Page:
2. Incentives lacking. Again this statement is cleverly written to support the socialist control mechanism and stand against the return to the real local citizen control that once made us an education leader. For me to show any support for this statement will be interpreted as support for socialist, top-down system control.

3. Teacher innovation hindered. Again while this sounds like it supports return to local control and real competition, what it really does is to only add elements of competition into a socialist structure that is now void of any competition. These speakers are not supporting real return to a competitive, locally- (and) citizen-controlled education system; they are only speaking of a sham that will never return us to the greatness we once held.

4. Free district schools to compete. The legislature needs to get … out of education control and fully turn that control back to the local level. This … still shows a total lack of trust by education elitists in the people they supposedly serve.

5. Change board function. Your guest again totally ignores the history of public education in Minnesota prior to the failed socialist education reform movement. Tweaking garbage still leaves us with garbage.

Ed Oliver  (7.5)  (10)  (7.5)  (10)  (7.5)

Don Anderson  (7.5)  (7.5)  (7.5)  (5)  (5)

5. Change board function. How would schools in distressed areas be able to effectively oversee schools that run themselves?

Jackie Underferth   (8)  (5)  (8)  (9)  (8)

Gary Prest  (0)  (0)  (0)  (0)  (0)

Tim McDonald should do his homework.   His emphasis on charter schools as leaders and innovators is ludicrous and inaccurate.  Check the research on charter school "productivity."  How much time has Mr. McDonald actually spent engaged in the activity and work of school districts?   Has he been involved in the development and implementation of innovative and effective instruction and programming in public schools?  Mr. McDonald displays an ignorance of the budgeting procedures of school districts and the inclusive and transparent processes that districts employ.  This is not surprising as Education Evolving is a champion of the charter "movement" and despite the rather mediocre performance of charters as a whole continues to see charters as the answer to the challenges in education.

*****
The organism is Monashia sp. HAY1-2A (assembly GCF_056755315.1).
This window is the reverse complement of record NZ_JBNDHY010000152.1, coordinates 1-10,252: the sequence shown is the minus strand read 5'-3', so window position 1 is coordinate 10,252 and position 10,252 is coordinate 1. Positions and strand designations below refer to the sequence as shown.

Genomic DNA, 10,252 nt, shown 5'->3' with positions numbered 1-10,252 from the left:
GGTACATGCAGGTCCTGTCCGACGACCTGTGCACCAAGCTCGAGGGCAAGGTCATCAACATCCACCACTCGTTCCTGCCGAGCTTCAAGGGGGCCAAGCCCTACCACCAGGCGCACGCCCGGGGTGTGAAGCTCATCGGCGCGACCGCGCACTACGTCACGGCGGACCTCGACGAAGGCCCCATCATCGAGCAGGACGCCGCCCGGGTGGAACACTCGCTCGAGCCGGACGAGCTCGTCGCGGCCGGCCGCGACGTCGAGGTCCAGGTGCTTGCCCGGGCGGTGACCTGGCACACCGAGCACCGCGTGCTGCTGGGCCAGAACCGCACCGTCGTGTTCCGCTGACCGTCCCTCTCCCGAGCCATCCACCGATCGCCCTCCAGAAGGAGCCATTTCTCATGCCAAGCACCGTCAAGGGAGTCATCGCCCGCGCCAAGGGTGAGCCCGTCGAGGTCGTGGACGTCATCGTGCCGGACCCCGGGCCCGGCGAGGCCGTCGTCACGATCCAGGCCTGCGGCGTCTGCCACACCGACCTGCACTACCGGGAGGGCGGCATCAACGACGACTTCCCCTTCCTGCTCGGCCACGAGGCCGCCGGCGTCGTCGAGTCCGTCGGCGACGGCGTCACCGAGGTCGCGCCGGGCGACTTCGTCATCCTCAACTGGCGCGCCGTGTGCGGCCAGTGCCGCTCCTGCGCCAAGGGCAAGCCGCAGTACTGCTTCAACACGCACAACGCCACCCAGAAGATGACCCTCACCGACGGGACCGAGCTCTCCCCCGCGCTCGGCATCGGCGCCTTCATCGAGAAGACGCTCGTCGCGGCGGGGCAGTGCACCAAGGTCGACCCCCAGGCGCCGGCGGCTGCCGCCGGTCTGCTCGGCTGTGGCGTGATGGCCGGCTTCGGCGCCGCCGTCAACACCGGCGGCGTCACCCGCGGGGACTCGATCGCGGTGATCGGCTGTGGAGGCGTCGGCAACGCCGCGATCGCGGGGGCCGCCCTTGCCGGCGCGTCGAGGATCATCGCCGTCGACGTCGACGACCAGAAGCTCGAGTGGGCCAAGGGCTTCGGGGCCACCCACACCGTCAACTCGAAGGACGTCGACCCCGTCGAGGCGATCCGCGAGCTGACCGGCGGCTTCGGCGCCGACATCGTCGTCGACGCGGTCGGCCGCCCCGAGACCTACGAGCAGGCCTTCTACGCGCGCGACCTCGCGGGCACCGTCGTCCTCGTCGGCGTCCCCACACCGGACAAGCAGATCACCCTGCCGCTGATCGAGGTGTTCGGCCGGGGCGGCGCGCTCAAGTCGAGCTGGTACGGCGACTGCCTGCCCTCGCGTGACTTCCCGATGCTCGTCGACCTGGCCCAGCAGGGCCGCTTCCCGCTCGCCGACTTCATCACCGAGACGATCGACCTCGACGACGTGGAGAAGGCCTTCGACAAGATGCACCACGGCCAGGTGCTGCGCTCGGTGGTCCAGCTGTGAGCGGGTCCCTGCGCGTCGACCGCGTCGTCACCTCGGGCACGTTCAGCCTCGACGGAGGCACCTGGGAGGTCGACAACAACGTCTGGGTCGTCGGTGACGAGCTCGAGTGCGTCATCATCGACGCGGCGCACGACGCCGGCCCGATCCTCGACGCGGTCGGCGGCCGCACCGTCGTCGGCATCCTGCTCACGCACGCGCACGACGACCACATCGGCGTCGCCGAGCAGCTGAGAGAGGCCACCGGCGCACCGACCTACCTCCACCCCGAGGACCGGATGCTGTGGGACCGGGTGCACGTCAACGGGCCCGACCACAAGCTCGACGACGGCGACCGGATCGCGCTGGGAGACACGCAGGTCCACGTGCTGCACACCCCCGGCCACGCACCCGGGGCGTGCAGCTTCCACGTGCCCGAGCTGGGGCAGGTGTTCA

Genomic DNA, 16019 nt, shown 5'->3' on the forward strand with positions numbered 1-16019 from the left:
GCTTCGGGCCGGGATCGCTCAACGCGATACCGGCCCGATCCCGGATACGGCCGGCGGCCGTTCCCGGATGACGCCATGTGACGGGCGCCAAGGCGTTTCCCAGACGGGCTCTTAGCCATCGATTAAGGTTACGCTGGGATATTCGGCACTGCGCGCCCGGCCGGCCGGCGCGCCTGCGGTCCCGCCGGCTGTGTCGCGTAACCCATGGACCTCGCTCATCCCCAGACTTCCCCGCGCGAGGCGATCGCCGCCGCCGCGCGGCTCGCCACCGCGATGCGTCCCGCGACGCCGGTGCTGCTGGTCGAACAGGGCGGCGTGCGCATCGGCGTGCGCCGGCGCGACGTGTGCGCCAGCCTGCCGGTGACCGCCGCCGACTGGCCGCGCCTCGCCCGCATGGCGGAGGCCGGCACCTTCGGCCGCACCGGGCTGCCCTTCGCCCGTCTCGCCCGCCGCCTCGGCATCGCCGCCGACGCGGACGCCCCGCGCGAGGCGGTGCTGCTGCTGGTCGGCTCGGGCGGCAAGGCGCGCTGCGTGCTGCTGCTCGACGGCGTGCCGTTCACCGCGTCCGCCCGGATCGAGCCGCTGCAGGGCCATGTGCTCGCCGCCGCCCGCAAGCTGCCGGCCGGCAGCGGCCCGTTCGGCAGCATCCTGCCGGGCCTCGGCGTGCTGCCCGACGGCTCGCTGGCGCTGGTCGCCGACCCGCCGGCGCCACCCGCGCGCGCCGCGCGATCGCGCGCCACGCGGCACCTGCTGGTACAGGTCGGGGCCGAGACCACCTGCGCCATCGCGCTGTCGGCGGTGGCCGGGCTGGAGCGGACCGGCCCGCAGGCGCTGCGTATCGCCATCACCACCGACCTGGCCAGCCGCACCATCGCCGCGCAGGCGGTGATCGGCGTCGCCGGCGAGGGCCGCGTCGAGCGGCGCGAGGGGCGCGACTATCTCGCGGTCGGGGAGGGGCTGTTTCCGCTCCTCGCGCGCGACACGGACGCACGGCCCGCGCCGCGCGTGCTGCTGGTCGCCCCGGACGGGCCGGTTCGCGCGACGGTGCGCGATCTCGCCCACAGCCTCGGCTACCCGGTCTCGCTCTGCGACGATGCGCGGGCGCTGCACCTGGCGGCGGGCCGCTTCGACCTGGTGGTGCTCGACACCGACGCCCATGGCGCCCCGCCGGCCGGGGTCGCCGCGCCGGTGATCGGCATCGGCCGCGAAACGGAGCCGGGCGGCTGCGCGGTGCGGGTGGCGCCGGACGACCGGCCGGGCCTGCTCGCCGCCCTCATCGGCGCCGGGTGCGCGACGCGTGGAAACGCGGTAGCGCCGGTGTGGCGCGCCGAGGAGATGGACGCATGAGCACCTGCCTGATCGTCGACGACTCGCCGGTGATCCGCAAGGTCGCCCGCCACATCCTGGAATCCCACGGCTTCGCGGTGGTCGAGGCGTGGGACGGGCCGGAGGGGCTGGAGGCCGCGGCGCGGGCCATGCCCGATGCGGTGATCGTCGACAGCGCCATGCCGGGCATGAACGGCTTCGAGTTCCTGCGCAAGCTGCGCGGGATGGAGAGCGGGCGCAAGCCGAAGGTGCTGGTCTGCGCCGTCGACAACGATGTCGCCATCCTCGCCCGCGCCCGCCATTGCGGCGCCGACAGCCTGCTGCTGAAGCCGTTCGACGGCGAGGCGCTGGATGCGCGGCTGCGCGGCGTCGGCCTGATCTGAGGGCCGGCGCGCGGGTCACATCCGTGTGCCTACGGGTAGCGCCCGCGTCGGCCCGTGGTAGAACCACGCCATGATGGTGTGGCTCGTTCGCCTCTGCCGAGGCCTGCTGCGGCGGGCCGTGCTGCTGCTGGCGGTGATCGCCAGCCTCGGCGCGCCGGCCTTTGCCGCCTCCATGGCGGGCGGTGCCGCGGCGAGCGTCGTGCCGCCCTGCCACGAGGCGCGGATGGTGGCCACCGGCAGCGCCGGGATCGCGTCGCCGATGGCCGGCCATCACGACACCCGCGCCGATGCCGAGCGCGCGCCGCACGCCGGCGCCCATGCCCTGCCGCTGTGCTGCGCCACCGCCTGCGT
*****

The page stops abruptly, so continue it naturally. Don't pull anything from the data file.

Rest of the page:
The questions 1-5 displayed above demonstrate considerable bias in their formulation.

Shari Prest  (0)  (na)  (0)  (0)  (0) 

1. Central control an obstacle.   I have worked with many educational organizations and school districts for many years. In some capacity I have had a connection with virtually every major educational organization across the state. Central control is not the obstacle to change and in some cases is the only conduit for change. I have many examples if interested. Mandates for bureaucracy from the state and federal government are obstacles. Parent/community fear of change also frequently retards a district’s capacity for change. The legislature and Department of Education make the change process often miserable and increasingly inflexible.

2. Incentives lacking.  I can’t answer this one because there is certainly a detrimental culture of control and regulation but rarely one that comes from the central system of school districts. In 22 years of working with or consulting with school districts across the state, there have only been 3-4 instances where district centralization has been suspect. Years ago site-based decision making was incentivized and site councils required. What I took away from that experiment was that most teachers actually want to teach and not administrate. Parents want their kids to have similar experiences and opportunities regardless of which school within a district that parent’s children attend. Define “productivity”. Does that mean standardized test scores, which are a painfully incomplete measure? Does “productivity” mean the number of kids each teacher turns out? Does it mean the percent of kids that graduate? For a kindergarten teacher (that) will take 13 years to document. Does it mean how teachers are able to engage parents or enrich a student’s summer learning? Does it take into account transience? What is “productivity?” A great business term, (but) unfortunately education is not an industry where raw materials meet quality control standards and a company manages the “product” from beginning to end.